In a 144th British Open that saw the tournament pushed back an entire day, and a crowded leaderboard in the final round, there were more than a few moments when it seemed like the seas would part ways, and 21-year-old Jordan Spieth would complete the third leg in the rare accomplishment of a calendar Grand Slam – something no one has done in the modern era.
However, Spieth made a crucial error in the 71st hole, and it paved the way for Zach Johnson to win his second career major.
Johnson, the 39-year-old tour pro from Cedar Rapids, Iowa, cashed in on a three-man, four-hole playoff with Louis Oosthuizen and Marc Leishman to win the Claret Jug at the historic St. Andrews Golf Course. It capped off a final day in which he came back from a three-shot deficit and shot a field-low 66. He outplayed Oosthuizen – who had started the day tied with Jason Day and amateur Paul Dunne for the 54-hole lead – and Leishman in the first two playoff holes to secure the ultimate victory. It was a combination of outstanding wedge play and solid putting that put him over the top on Monday.
Meanwhile, Spieth – who started the day one stroke back of the leaders – was in prime position to join the threesome in the four-hole playoff. He made an amazing long putt to go to 15-under par after the 16th hole, and only needed to par out to reach the playoff (or grab a birdie on 17 or 18 to win the whole thing, going away). However, he missed an 8-foot par putt on 17 to put him back of the leaders by one. Needing a birdie to rejoin his place in the playoff, he could not make a difficult birdie putt, and was shut out. Ultimately, it was one too many mistakes – more specifically, a double bogey on the 8th hole – that did the Dallas native in.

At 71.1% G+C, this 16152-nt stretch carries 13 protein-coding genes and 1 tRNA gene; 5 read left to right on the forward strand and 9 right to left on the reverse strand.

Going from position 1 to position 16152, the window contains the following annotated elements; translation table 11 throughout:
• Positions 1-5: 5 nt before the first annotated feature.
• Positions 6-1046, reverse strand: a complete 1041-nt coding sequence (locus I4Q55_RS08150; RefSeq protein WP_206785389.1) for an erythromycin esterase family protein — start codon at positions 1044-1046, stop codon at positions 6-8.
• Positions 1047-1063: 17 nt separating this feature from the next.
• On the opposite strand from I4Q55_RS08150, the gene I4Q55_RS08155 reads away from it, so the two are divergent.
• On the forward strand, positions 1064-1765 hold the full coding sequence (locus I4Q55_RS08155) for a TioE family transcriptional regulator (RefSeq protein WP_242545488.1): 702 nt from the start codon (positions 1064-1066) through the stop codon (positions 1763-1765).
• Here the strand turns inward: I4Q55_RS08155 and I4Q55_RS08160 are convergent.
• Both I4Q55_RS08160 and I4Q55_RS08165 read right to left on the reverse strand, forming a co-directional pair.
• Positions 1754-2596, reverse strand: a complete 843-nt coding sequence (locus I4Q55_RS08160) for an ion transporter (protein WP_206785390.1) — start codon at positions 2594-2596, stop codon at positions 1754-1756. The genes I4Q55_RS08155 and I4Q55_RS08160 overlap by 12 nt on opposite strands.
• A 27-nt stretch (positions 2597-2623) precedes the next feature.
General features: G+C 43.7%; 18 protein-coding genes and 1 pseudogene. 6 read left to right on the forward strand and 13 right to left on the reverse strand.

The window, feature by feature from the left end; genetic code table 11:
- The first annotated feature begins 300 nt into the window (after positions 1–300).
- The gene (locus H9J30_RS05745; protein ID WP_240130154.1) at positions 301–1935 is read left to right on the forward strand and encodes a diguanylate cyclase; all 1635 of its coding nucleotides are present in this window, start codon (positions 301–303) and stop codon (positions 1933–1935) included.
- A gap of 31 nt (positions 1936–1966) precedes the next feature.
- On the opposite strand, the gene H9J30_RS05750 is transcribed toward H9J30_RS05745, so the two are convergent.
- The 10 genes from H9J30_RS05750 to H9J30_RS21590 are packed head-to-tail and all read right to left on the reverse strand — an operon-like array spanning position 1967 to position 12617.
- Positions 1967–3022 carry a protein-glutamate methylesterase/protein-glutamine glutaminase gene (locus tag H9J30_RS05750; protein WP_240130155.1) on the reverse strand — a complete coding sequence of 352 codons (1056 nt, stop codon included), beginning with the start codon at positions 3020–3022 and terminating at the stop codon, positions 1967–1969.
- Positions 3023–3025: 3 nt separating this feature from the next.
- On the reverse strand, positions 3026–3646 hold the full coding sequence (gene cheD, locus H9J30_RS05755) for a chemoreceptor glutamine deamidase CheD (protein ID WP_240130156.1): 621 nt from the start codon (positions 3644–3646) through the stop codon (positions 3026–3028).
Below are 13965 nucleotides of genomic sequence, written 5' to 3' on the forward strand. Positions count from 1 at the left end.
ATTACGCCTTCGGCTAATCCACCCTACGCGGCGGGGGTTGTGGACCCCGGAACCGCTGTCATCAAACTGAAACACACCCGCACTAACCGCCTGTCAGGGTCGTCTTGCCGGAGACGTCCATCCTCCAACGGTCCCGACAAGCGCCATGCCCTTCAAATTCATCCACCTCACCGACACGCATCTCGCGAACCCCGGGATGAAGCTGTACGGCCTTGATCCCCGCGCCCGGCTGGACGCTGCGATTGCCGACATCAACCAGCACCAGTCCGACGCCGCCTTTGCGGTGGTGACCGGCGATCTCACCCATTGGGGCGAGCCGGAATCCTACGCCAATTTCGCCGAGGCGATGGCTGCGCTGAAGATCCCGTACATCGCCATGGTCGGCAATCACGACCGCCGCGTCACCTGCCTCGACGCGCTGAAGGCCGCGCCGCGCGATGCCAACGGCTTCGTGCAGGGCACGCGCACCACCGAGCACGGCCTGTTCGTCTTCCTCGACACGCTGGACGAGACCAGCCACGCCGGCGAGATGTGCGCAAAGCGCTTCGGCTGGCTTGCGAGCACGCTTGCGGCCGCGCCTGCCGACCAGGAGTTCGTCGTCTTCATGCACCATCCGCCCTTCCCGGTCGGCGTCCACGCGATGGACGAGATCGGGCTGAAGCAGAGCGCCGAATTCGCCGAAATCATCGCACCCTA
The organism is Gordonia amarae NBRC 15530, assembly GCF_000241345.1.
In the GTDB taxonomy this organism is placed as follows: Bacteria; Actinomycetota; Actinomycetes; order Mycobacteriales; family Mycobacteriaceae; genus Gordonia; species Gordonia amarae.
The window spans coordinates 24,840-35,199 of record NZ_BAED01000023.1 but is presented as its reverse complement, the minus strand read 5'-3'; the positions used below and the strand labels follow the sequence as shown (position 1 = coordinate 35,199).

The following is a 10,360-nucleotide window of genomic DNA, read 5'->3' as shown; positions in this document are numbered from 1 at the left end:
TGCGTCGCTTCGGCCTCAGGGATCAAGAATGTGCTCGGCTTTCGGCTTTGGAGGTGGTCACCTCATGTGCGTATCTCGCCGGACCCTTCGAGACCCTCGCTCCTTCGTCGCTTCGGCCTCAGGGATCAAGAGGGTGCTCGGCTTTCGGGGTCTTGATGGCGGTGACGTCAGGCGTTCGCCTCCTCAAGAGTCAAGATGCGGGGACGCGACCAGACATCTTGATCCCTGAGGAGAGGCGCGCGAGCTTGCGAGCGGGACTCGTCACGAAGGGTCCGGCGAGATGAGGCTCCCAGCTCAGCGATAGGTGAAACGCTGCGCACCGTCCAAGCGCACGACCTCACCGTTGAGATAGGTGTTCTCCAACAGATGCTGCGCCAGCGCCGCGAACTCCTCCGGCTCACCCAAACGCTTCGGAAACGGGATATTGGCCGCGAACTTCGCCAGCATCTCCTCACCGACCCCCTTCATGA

Leave it to Spieth, though, to show his sense of sportsmanship – he stuck around long after his tournament had ended to congratulate Johnson on the Open Championship victory.
In denying the hotshot Longhorn his chance at golf history, Johnson actually made a little history of his own. With his win at the Masters in 2007, coupled with his latest major victory at The Old Course, Johnson becomes the sixth golfer to win majors at St. Andrews and Augusta National. In doing so, he joins a rather elite list of golfers: Jack Nicklaus, Sam Snead, Seve Ballesteros, Nick Faldo and Tiger Woods. Considering they are a “Who’s Who” of history’s greatest professional golfers, it’s certainly a list that the 12-time PGA Tour winner will consider a badge of honor.
As for Spieth? He will have to put behind him, as he put it afterwards, because “it stings a little bit,” and take the next 23 days to prepare for the PGA Championship. Alas, he still has a chance for the historic feat of sweeping the three American majors in a calendar year.
But for now, the spotlight is on the unassuming tour pro who conquered the elements, the noise, the phenom, and the field to win the coveted Claret Jug.